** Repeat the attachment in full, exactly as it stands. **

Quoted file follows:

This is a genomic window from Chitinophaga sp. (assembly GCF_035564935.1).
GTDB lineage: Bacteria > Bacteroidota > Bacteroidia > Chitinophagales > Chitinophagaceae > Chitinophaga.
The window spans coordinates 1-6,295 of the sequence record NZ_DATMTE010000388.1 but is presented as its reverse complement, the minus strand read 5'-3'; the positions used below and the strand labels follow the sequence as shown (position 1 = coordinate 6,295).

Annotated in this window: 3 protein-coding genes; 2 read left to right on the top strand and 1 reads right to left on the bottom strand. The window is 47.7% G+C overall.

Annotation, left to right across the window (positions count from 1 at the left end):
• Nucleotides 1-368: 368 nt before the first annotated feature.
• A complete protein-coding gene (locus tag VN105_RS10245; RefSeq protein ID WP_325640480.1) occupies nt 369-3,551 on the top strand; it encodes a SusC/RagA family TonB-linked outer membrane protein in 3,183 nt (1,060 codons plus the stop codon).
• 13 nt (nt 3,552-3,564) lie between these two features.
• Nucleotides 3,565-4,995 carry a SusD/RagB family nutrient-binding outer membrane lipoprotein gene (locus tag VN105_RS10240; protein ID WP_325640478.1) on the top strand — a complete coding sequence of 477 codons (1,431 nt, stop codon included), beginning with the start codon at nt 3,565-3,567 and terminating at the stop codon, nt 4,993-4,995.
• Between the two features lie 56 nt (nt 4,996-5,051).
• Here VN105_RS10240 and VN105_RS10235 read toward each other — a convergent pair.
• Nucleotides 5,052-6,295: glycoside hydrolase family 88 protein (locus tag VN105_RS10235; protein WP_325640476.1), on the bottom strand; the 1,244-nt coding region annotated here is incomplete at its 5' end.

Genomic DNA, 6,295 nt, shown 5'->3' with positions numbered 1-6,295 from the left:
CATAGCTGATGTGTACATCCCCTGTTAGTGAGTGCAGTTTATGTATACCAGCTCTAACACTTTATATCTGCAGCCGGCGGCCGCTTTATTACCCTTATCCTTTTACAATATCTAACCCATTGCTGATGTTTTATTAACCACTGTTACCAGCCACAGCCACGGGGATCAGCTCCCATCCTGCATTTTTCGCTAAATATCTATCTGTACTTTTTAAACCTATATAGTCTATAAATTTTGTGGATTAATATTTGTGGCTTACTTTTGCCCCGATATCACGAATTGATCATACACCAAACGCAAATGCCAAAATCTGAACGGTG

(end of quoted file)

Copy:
This is a genomic window from Chitinophaga sp. (assembly GCF_035564935.1).
GTDB lineage: Bacteria > Bacteroidota > Bacteroidia > Chitinophagales > Chitinophagaceae > Chitinophaga.
The window spans coordinates 1-6,295 of the sequence record NZ_DATMTE010000388.1 but is presented as its reverse complement, the minus strand read 5'-3'; the positions used below and the strand labels follow the sequence as shown (position 1 = coordinate 6,295).

Annotated in this window: 3 protein-coding genes; 2 read left to right on the top strand and 1 reads right to left on the bottom strand. The window is 47.7% G+C overall.

Annotation, left to right across the window (positions count from 1 at the left end):
• Nucleotides 1-368: 368 nt before the first annotated feature.
• A complete protein-coding gene (locus tag VN105_RS10245; RefSeq protein ID WP_325640480.1) occupies nt 369-3,551 on the top strand; it encodes a SusC/RagA family TonB-linked outer membrane protein in 3,183 nt (1,060 codons plus the stop codon).
• 13 nt (nt 3,552-3,564) lie between these two features.
• Nucleotides 3,565-4,995 carry a SusD/RagB family nutrient-binding outer membrane lipoprotein gene (locus tag VN105_RS10240; protein ID WP_325640478.1) on the top strand — a complete coding sequence of 477 codons (1,431 nt, stop codon included), beginning with the start codon at nt 3,565-3,567 and terminating at the stop codon, nt 4,993-4,995.
• Between the two features lie 56 nt (nt 4,996-5,051).
• Here VN105_RS10240 and VN105_RS10235 read toward each other — a convergent pair.
• Nucleotides 5,052-6,295: glycoside hydrolase family 88 protein (locus tag VN105_RS10235; protein WP_325640476.1), on the bottom strand; the 1,244-nt coding region annotated here is incomplete at its 5' end.

Genomic DNA, 6,295 nt, shown 5'->3' with positions numbered 1-6,295 from the left:
CATAGCTGATGTGTACATCCCCTGTTAGTGAGTGCAGTTTATGTATACCAGCTCTAACACTTTATATCTGCAGCCGGCGGCCGCTTTATTACCCTTATCCTTTTACAATATCTAACCCATTGCTGATGTTTTATTAACCACTGTTACCAGCCACAGCCACGGGGATCAGCTCCCATCCTGCATTTTTCGCTAAATATCTATCTGTACTTTTTAAACCTATATAGTCTATAAATTTTGTGGATTAATATTTGTGGCTTACTTTTGCCCCGATATCACGAATTGATCATACACCAAACGCAAATGCCAAAATCTGAACGGTG